Pops of Color and Prototypes Elevate This Brooklyn Renovation in a Former Bakery

Not to make you feel bad or anything but while some of us baked banana bread during lockdown, Antonio Monserrat attempted a full renovation of his historic Williamsburg apartment, the first solo project of his career after formally training as an architect in London and Vienna and spending several years at Zaha Hadid Architects. His ambition paid off as he now lives in a space where lively pops of color meet beams of morning light and elegant arches accentuate high ceilings.

Ten years ago, Monserrat’s loft in Williamsburg, Brooklyn was converted from an industrial bakery originally built in 1915. The bones of the place remain the same. Some are welcome, like the original timber beams and columns, exposed brick walls, and high ceilings with large windows; others are more challenging — the layout of the space was predetermined by structural walls that couldn’t easily be moved without some engineering.

Instead, Monserrat created differentiation between the different living spaces using color. He imagined the entrance hall as a black box, painting it dark green and inserting a low dropped ceiling in acid pink. The effect is a dramatic change in height and light as you step into the living area; a trick to make it feel bigger than it is. The living area walls are a light peach — an alternative to white — and the entire sleeping area is painted a pale blue to encourage calm and stillness. Another tactic Monserrat used to accentuate the division between spaces was designing minimal geometric forms between rooms: slender arches and beams to make half-moons in the gaps. The mustard rectangular tiles laid vertically in the bathroom and the corrugated wall behind the bed only add to the personality of the space.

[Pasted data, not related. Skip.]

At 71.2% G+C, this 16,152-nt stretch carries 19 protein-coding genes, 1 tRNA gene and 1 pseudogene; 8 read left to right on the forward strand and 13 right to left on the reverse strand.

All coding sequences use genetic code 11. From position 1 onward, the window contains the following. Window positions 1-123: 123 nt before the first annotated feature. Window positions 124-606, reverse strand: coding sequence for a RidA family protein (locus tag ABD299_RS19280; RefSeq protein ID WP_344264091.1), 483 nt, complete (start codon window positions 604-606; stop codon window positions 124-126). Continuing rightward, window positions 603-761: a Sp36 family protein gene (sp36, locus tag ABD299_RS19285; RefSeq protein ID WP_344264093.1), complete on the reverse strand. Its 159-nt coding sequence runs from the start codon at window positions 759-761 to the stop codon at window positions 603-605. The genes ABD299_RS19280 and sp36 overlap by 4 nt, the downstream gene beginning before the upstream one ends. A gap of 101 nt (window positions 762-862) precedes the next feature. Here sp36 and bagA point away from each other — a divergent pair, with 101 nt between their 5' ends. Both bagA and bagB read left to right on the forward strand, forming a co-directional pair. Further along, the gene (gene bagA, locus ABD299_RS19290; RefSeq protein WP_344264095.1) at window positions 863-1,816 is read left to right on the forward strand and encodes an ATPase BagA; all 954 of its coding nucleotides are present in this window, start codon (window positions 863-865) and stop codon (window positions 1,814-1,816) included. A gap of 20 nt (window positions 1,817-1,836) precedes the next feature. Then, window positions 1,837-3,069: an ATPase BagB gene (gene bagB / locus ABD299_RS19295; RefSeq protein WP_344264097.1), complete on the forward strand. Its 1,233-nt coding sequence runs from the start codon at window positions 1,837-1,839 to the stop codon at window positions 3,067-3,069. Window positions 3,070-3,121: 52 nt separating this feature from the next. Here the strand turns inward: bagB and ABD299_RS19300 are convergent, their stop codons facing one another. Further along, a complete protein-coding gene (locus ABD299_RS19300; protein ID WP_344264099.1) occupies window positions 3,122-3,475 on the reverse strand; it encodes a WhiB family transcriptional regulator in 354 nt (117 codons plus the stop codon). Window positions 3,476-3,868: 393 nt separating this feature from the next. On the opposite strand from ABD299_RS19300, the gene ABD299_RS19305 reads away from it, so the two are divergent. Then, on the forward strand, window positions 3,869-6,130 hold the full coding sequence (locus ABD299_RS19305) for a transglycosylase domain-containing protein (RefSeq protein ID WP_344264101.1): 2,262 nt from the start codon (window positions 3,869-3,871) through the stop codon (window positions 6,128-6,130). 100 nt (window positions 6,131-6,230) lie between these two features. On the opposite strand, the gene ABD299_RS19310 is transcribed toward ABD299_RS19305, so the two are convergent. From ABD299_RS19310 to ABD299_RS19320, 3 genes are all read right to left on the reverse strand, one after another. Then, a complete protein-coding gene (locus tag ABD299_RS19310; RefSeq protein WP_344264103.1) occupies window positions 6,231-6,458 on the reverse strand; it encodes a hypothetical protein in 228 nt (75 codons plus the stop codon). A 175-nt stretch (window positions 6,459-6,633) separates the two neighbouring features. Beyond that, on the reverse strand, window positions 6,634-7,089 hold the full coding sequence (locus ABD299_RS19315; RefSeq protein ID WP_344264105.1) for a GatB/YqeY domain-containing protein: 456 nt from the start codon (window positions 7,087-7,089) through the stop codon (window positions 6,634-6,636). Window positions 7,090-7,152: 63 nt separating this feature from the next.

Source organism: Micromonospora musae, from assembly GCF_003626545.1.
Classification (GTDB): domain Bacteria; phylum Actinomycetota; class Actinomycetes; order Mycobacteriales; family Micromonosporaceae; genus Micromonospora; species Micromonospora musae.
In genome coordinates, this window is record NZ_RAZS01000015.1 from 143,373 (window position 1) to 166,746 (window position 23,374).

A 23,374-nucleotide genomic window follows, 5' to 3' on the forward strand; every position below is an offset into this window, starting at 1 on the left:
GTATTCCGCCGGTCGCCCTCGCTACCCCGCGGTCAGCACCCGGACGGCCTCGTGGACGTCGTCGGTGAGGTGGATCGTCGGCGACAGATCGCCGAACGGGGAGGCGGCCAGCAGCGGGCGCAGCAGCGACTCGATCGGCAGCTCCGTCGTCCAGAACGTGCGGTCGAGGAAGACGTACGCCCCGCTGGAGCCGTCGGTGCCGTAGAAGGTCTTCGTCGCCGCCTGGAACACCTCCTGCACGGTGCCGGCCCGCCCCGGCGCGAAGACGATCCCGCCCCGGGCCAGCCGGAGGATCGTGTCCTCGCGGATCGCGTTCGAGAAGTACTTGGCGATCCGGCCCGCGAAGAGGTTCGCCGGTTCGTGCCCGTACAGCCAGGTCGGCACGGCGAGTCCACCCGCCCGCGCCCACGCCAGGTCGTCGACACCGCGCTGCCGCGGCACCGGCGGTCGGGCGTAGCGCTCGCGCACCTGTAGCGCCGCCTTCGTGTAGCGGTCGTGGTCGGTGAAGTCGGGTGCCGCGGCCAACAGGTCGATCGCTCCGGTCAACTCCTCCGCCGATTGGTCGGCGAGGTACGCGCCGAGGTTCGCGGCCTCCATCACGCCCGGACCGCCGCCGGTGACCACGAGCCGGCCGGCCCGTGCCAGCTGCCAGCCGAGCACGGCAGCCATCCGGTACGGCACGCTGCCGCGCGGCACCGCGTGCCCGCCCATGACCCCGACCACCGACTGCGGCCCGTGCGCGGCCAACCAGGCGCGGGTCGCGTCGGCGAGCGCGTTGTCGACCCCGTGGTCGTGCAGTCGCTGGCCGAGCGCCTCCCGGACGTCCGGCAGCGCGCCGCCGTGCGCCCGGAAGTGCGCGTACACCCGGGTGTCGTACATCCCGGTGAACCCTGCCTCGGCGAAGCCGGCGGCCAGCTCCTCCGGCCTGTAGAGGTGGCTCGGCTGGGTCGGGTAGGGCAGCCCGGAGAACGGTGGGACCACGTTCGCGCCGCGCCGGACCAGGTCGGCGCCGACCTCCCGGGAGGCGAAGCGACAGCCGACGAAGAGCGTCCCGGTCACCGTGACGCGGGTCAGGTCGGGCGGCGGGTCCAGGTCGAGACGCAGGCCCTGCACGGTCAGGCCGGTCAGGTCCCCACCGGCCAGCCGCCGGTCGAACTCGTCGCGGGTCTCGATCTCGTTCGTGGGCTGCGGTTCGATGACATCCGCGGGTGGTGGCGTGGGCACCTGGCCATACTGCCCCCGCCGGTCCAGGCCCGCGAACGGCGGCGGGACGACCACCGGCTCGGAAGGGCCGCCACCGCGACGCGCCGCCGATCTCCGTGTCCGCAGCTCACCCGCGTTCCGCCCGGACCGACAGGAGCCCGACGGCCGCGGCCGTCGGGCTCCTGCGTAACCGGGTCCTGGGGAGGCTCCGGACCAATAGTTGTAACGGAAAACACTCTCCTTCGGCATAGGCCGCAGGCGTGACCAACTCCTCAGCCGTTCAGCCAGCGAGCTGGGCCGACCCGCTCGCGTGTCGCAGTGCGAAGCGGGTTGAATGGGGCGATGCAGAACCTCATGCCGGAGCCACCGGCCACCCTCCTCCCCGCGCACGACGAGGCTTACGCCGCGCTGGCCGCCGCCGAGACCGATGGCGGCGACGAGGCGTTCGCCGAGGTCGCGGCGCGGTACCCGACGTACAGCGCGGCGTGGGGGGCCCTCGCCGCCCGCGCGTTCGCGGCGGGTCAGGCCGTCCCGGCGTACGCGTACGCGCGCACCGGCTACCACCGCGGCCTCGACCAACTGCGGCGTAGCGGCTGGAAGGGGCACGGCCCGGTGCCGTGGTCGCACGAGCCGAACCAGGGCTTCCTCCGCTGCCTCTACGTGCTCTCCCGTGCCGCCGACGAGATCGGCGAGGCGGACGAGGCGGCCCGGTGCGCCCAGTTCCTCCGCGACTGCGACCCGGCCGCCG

The cheerful language of playful shapes and colors in the finished apartment was cleverly developed by Monserrat before he made any major moves. He tested his concepts and combinations on a series of smaller objects: prototypes that have become useful as chairs, bedside tables, shelves, cat perches, or plant stands. “This process was essential in allowing me to make early decisions for the design of the apartment, including some key furniture pieces such as bespoke window shutters, towel rail, custom built-in storage, dining table and bed frame,” he says. The rest of the furniture is part of Monserrat’s life-long collection. He goes by the philosophy of choose well and make it last — a maxim that could also be applied to the tiny, airy, and light space he calls home.
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